Various outline views from different perspectives of one embodiment of a coolant controller 600 are shown in FIGS. 6A and 6B, and a cross-section view of the same embodiment of the controller 600 is shown in FIG. 7. The controller 600 includes a housing 602. The housing 602 may be made of metal and be formed by a casting operation, followed by a number of machining operations that define various features thereof. The housing 602 has a PRT portion 604, an EMV portion 606, a mounting flange 608 having a coolant inlet opening 610, and a plurality of mounting bosses 612. The controller 600 has a right cylinder head coolant supply passage 614, and a left bank cylinder head coolant supply passage 616. A radiator inlet housing 618 is connected to the housing 602 and includes a radiator inlet opening 620. The controller 600 further includes an EGR cooler supply opening 622 and an EGR cooler return opening 624 formed in the housing 602. A radiator supply opening 626 is formed in the housing 602 and is located close to a coolant temperature sensor 628 that is connected to the housing 602. Additional openings that may advantageously be incorporated in the controller 600 include a heater-supply opening 630, and a de-gas opening 632.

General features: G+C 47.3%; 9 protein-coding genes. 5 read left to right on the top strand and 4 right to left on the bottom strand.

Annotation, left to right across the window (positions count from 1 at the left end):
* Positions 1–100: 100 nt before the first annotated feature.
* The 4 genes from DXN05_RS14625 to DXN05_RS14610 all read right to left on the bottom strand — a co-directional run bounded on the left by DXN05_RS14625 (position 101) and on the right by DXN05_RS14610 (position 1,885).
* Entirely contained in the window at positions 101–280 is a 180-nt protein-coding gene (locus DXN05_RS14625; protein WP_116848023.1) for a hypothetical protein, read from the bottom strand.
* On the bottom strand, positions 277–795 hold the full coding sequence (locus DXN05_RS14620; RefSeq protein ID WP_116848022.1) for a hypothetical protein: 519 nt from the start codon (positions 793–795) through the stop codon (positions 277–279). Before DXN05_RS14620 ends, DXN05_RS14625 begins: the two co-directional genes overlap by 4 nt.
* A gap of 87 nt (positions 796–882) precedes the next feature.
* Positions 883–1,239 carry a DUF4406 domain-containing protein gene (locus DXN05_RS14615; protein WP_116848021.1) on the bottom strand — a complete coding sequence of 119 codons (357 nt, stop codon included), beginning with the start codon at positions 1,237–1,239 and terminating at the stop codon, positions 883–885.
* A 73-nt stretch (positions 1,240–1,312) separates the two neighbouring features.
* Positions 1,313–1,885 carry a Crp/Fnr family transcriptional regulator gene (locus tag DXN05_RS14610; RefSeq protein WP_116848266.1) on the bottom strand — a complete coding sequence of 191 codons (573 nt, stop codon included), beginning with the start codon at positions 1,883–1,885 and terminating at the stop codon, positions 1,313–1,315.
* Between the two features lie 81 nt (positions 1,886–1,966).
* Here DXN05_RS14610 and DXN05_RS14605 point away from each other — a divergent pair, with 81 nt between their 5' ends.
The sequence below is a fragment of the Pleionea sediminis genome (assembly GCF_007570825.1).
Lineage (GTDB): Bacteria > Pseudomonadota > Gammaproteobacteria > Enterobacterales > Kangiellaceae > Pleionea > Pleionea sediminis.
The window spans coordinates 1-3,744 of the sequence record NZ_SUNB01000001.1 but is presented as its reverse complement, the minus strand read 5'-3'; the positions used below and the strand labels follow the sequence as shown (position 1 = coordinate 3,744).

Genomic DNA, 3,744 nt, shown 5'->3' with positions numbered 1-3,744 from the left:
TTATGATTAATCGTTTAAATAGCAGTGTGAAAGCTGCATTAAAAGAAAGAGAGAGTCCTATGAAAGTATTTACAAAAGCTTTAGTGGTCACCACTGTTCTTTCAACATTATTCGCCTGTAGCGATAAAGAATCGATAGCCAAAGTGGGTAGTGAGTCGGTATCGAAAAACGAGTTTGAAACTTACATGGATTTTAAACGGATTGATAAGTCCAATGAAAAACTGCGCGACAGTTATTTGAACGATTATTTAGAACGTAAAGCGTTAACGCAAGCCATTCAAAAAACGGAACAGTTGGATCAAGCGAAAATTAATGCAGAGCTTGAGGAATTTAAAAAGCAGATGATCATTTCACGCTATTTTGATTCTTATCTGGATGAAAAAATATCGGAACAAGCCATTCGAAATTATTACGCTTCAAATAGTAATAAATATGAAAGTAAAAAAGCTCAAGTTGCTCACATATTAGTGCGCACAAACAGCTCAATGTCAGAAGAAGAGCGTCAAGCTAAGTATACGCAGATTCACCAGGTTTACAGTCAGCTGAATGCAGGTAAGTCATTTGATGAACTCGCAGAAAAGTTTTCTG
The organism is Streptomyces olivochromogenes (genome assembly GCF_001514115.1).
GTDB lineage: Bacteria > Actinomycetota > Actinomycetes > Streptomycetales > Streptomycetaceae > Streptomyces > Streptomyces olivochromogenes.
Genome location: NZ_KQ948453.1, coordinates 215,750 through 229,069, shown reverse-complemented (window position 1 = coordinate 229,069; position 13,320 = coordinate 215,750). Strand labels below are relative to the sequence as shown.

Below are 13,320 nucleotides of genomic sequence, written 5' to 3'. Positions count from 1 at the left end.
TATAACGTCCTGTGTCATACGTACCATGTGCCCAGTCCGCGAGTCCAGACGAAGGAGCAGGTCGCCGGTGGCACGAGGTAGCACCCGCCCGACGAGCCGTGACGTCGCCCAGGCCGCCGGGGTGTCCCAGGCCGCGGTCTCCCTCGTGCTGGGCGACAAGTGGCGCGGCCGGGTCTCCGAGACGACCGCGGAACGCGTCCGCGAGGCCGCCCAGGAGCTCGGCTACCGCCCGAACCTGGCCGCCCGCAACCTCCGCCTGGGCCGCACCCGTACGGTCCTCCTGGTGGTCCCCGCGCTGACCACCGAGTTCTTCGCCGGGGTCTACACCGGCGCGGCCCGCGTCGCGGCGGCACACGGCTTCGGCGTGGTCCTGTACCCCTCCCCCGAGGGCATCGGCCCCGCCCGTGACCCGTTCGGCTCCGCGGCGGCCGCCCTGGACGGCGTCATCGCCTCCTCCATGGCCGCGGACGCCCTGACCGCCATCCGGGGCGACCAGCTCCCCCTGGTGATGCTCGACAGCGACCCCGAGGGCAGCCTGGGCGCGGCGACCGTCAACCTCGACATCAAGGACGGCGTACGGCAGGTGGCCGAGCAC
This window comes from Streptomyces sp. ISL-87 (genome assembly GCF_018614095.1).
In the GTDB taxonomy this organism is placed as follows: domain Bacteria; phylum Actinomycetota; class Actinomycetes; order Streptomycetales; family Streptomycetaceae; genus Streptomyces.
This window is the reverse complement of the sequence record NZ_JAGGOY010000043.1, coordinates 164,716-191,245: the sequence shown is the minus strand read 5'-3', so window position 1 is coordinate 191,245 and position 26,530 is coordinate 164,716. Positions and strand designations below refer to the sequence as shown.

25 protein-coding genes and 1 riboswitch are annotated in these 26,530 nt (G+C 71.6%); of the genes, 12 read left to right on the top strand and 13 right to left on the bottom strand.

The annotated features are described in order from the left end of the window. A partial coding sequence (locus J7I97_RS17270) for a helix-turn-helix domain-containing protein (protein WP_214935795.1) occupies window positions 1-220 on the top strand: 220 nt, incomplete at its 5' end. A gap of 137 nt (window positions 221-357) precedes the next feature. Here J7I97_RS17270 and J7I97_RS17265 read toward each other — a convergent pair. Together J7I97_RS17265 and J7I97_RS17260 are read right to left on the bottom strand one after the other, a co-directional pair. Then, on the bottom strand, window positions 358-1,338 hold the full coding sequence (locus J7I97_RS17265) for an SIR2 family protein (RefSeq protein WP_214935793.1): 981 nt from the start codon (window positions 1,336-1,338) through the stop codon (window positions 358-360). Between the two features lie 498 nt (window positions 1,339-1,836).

Moving now to the cross-section view shown in FIG. 7, the radiator inlet housing 602 has an internal distribution cavity 702 that fluidly connects a first inlet opening 704 of the PRT portion 604 and a first inlet 706 of the EMV portion 606 with the radiator inlet opening 620. The PRT portion 604 includes a PRT valve body 708 that is connected to the housing 602 and forms the first opening 704. The PRT valve body includes a thermal actuator 710 that is surrounded by a return spring 712. A thermostat poppet 713 is connected to the actuator 710 and the spring 712, and is arranged to block the first inlet opening 704 intermittently. A linkage arm 714 connects the thermal actuator 710 and has an additional poppet valve 716 connected to a distal end thereof. A wall 718 that is formed in the housing 602 separates an inner PRT cavity 720 from an outer PRT cavity 722. The wall 718 surrounds a portion of the linkage 714. A pressure regulation spring 724 s surround the linkage 714 and rests against the poppet 716 on one side, and the PRT valve body 708 on another side.